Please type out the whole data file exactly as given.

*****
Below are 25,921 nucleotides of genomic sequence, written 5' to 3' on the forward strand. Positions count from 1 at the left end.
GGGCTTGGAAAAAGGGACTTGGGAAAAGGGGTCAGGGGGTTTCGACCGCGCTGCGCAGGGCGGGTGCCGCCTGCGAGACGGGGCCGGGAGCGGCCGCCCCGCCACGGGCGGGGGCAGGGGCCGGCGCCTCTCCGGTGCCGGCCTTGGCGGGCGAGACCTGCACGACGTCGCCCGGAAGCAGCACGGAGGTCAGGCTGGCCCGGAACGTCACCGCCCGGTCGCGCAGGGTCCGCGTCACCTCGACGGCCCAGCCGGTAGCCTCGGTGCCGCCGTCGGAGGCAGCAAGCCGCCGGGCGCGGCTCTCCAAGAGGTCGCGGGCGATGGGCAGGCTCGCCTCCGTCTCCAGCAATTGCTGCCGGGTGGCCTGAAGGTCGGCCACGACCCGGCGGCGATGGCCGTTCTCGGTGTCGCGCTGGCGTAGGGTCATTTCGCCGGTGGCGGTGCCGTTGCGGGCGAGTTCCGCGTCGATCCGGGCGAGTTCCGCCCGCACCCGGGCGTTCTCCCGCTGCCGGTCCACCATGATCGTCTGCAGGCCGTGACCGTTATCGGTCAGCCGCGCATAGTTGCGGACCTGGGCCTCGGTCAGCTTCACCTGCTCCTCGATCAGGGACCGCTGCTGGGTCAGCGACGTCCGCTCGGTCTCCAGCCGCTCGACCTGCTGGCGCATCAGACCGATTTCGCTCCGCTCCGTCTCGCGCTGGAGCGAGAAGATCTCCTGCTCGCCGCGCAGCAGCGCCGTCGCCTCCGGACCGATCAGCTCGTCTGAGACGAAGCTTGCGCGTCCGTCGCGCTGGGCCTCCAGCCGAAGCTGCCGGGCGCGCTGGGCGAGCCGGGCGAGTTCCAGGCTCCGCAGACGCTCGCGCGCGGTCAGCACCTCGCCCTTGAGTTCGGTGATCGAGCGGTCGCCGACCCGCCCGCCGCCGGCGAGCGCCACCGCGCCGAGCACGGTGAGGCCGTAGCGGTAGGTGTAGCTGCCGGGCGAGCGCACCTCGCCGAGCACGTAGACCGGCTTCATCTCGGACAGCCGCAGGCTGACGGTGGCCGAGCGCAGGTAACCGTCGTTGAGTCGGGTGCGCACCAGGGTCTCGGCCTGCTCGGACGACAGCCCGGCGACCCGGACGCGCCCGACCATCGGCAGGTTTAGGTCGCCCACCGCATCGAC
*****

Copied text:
Below are 25,921 nucleotides of genomic sequence, written 5' to 3' on the forward strand. Positions count from 1 at the left end.
GGGCTTGGAAAAAGGGACTTGGGAAAAGGGGTCAGGGGGTTTCGACCGCGCTGCGCAGGGCGGGTGCCGCCTGCGAGACGGGGCCGGGAGCGGCCGCCCCGCCACGGGCGGGGGCAGGGGCCGGCGCCTCTCCGGTGCCGGCCTTGGCGGGCGAGACCTGCACGACGTCGCCCGGAAGCAGCACGGAGGTCAGGCTGGCCCGGAACGTCACCGCCCGGTCGCGCAGGGTCCGCGTCACCTCGACGGCCCAGCCGGTAGCCTCGGTGCCGCCGTCGGAGGCAGCAAGCCGCCGGGCGCGGCTCTCCAAGAGGTCGCGGGCGATGGGCAGGCTCGCCTCCGTCTCCAGCAATTGCTGCCGGGTGGCCTGAAGGTCGGCCACGACCCGGCGGCGATGGCCGTTCTCGGTGTCGCGCTGGCGTAGGGTCATTTCGCCGGTGGCGGTGCCGTTGCGGGCGAGTTCCGCGTCGATCCGGGCGAGTTCCGCCCGCACCCGGGCGTTCTCCCGCTGCCGGTCCACCATGATCGTCTGCAGGCCGTGACCGTTATCGGTCAGCCGCGCATAGTTGCGGACCTGGGCCTCGGTCAGCTTCACCTGCTCCTCGATCAGGGACCGCTGCTGGGTCAGCGACGTCCGCTCGGTCTCCAGCCGCTCGACCTGCTGGCGCATCAGACCGATTTCGCTCCGCTCCGTCTCGCGCTGGAGCGAGAAGATCTCCTGCTCGCCGCGCAGCAGCGCCGTCGCCTCCGGACCGATCAGCTCGTCTGAGACGAAGCTTGCGCGTCCGTCGCGCTGGGCCTCCAGCCGAAGCTGCCGGGCGCGCTGGGCGAGCCGGGCGAGTTCCAGGCTCCGCAGACGCTCGCGCGCGGTCAGCACCTCGCCCTTGAGTTCGGTGATCGAGCGGTCGCCGACCCGCCCGCCGCCGGCGAGCGCCACCGCGCCGAGCACGGTGAGGCCGTAGCGGTAGGTGTAGCTGCCGGGCGAGCGCACCTCGCCGAGCACGTAGACCGGCTTCATCTCGGACAGCCGCAGGCTGACGGTGGCCGAGCGCAGGTAACCGTCGTTGAGTCGGGTGCGCACCAGGGTCTCGGCCTGCTCGGACGACAGCCCGGCGACCCGGACGCGCCCGACCATCGGCAGGTTTAGGTCGCCCACCGCATCGAC